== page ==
Nomad families, as they grew too large, would search for fertile lands where
some of their members could settle. Their roaming brothers brought the news
while urgent messages traveled by horse, as they had for 5,000 years. Caravanners or farmers, they were one and the same people. In this precarious life, foresight meant prudence, consideration and hospitality. A father would startle his son: « Do not sell your rug in the desert, not even for ten thousand dollars, for you would die in the cold on your matress of your bills. The buyer would take his money back on your corpse. « Or in Saadii »s words: « human beings form one body, made of the same essence, if one member is ailing, the whole body suffers » This quatrain is inscribed in theamphitheater of the General Assembly of the United Nations in New York.
Afghan culture accepted and studied the main foreign religions: Buddhism, Zoroastrism, Islam. Its unique grafting of Greek and Buddhist art produced marvels. It perpetuated up to the 20th century the traditional Madrassa-énazmia schools, or « universal schools », not to be confused with the Madrassas of the mosques, or more recently, those of the Taliban. Islamic schools teach basic notions of religion and Koran reading; they never taught
the art of writing. The universal school would educate boys and girls of certain families and their servants. It survived because Afghanistan was the stronghold and refuge of Persian customs, and of Bactrian customs before that.
Great names in art and literature come from these schools: Bhezod, the painter; Umar Khayyàm (1050-1123), the scholar who invented the unknown value « X » in algebra; the poets Farid al-din Attar (1150-1220), author of « The conference of the birds », and Shams-al-din-Muhamad Hàfiz (1320-1399), venerated by Goethe; the Pashtun philosopher, Khatak, author of the « Hidden Treasures »; the female Sufi poet Nazo Ana and, in the 20th century, Said Djamaloudin Afghani. They were taught calligraphy, geometry, mathematics, music, astronomy, philosophy and religion, how to grind pigments for colours, and a yearning for the perfect. The schools, if we are to believe those who remember, mainly taught how to concentrate, look carefully, listen, and control breathing. Mastery of self leads to openness.
Endlessly repeated as litanies, poems would be passed on to a society eager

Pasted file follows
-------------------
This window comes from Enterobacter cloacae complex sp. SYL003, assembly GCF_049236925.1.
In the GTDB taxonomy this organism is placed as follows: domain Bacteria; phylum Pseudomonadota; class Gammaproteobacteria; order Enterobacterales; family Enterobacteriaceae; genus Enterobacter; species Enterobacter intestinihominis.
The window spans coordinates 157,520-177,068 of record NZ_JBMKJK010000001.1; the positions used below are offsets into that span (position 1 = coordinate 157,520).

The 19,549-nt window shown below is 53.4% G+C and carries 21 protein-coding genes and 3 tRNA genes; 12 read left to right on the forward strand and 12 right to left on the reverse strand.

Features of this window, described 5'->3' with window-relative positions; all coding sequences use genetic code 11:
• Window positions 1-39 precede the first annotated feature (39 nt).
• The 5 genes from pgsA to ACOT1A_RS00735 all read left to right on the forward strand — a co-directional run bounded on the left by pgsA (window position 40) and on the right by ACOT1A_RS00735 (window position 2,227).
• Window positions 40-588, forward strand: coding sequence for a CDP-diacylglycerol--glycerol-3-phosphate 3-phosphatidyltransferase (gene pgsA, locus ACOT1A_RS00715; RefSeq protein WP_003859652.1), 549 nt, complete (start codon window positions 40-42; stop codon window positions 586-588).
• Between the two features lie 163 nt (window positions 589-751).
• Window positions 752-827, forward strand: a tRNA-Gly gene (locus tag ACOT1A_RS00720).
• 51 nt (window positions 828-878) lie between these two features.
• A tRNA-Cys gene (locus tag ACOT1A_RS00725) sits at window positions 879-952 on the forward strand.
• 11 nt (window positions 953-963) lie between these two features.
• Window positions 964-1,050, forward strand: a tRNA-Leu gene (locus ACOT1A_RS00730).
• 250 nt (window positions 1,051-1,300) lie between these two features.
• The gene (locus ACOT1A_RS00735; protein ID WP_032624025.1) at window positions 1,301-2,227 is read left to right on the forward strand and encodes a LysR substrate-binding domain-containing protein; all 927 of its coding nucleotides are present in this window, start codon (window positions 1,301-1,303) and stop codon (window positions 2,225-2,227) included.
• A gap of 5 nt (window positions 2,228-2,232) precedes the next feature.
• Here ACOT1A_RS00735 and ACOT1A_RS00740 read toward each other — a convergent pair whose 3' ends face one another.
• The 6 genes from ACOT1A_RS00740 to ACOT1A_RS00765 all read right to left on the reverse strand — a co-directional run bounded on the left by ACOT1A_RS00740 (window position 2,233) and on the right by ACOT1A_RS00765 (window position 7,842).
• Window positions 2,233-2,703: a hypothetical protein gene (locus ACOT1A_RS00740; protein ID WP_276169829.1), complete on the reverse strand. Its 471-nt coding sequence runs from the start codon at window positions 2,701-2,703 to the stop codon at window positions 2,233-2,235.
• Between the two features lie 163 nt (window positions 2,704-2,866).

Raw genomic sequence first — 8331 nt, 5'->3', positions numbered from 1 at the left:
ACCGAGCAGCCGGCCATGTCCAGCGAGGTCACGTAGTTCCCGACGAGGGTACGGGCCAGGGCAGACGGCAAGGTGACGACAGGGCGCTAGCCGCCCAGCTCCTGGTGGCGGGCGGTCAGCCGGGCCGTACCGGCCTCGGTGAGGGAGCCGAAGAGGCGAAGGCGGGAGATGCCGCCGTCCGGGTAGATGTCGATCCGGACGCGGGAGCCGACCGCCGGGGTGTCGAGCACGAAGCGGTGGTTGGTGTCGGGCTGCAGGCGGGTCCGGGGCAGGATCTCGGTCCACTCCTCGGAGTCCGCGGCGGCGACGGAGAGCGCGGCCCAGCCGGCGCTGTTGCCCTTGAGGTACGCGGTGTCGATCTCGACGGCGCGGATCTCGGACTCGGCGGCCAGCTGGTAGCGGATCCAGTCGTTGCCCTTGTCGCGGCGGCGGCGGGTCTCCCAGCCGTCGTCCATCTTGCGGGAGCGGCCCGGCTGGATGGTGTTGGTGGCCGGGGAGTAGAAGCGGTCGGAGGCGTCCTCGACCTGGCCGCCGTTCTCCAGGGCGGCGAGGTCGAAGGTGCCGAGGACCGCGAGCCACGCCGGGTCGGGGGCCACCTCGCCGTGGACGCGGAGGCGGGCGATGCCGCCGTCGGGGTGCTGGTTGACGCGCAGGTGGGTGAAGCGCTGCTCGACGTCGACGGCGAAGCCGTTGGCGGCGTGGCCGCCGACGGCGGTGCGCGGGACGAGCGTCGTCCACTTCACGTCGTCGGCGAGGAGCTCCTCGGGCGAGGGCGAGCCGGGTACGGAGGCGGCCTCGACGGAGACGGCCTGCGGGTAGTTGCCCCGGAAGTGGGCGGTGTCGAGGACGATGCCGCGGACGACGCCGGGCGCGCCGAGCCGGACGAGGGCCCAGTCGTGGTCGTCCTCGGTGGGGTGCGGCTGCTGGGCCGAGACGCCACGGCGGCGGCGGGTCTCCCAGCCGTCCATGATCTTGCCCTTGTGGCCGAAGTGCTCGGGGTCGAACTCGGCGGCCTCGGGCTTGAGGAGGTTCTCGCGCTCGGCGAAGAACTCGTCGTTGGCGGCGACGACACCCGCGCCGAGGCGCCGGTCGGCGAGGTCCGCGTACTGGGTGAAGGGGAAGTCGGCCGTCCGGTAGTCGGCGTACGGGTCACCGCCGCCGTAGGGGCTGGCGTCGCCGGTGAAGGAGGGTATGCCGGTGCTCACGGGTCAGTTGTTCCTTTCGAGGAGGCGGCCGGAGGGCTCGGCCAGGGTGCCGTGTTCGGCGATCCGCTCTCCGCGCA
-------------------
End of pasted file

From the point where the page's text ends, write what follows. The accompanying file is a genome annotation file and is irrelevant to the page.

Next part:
to retell and memorize them, when the teaching was good. There were evenings with poetry contests, and recitations of fables, proverbs and tales on chosen themes. Beautifully clothed Sadhus would sing the epic poems of Islam from door to door. The Talibans banished them. What happened to them? Who cares? Fanatics have turned boys into half-wits, by not making sure they could decipher what they were droning out. They have jailed girls into ignorance. What will the new Afghan schools offer them but street English and a taste for the keyboard?
In the country of the Afghani, a ream of paper costs over a month’s salary. The rug made from the herder’s wool, on the other hand, demands only patience. It is a school in and of itself. Spinning teaches the handling of materials, which is physics; dyeing teaches chemistry; mounting of the warp, computation and estimation of needs; weaving reveals the space-timerelationship. Grandparents teach these topics to children, who learn together. A rug’s designs open to the universal. Its borders depict a journey or a labyrinth, our passage on this earth. Light and dark alternate to represent day and night. The diamond shape, ever so present, evokes the unity of life, the living cell and, in another form, the germ of life. The cross reflects transcendence, the vertical. The stars suggest destiny. The rug, in its humility, invites silence and meditation.
To cite these lines from Bédel, who died in 1720: « All my life, I drank with
you; my art stems from the hangover; it hurts so much that you cannot cross
from one bank to the other », nor ever understand Afghanistan.
Habib Haider & Marie-Paule Nougaret Translation
by Odette Grille & Marc Tognotti © 2004